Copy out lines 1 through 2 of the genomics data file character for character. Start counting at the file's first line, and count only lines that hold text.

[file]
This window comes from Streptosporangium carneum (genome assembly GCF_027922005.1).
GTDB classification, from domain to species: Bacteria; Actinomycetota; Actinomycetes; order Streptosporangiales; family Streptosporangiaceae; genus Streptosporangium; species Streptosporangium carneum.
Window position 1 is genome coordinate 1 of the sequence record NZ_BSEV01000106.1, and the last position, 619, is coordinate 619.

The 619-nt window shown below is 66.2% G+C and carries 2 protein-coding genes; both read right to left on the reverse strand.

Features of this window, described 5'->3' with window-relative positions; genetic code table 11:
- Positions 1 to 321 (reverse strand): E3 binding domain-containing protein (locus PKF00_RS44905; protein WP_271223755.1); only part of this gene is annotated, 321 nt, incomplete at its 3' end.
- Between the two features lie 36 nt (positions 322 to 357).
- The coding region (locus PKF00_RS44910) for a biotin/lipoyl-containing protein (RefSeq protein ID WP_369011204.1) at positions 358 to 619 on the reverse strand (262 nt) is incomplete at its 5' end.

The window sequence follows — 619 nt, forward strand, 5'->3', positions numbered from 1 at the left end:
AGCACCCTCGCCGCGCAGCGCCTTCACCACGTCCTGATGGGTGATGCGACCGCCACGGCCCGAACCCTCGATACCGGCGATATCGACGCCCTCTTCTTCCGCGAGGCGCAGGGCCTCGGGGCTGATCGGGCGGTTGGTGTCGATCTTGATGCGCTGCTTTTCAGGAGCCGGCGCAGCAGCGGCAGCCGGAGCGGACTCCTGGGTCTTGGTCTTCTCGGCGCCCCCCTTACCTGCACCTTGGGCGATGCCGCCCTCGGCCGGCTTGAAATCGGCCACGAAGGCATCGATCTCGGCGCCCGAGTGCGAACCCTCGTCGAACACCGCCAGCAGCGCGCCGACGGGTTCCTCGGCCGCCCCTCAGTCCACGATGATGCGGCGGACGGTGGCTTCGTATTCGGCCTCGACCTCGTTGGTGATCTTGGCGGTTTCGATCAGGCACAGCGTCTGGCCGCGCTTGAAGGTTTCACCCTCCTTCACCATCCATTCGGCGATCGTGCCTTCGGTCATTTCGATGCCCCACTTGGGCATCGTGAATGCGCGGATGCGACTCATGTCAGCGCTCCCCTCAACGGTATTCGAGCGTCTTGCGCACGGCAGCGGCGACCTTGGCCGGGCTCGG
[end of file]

This window comes from Streptosporangium carneum (genome assembly GCF_027922005.1).
GTDB classification, from domain to species: Bacteria; Actinomycetota; Actinomycetes; order Streptosporangiales; family Streptosporangiaceae; genus Streptosporangium; species Streptosporangium carneum.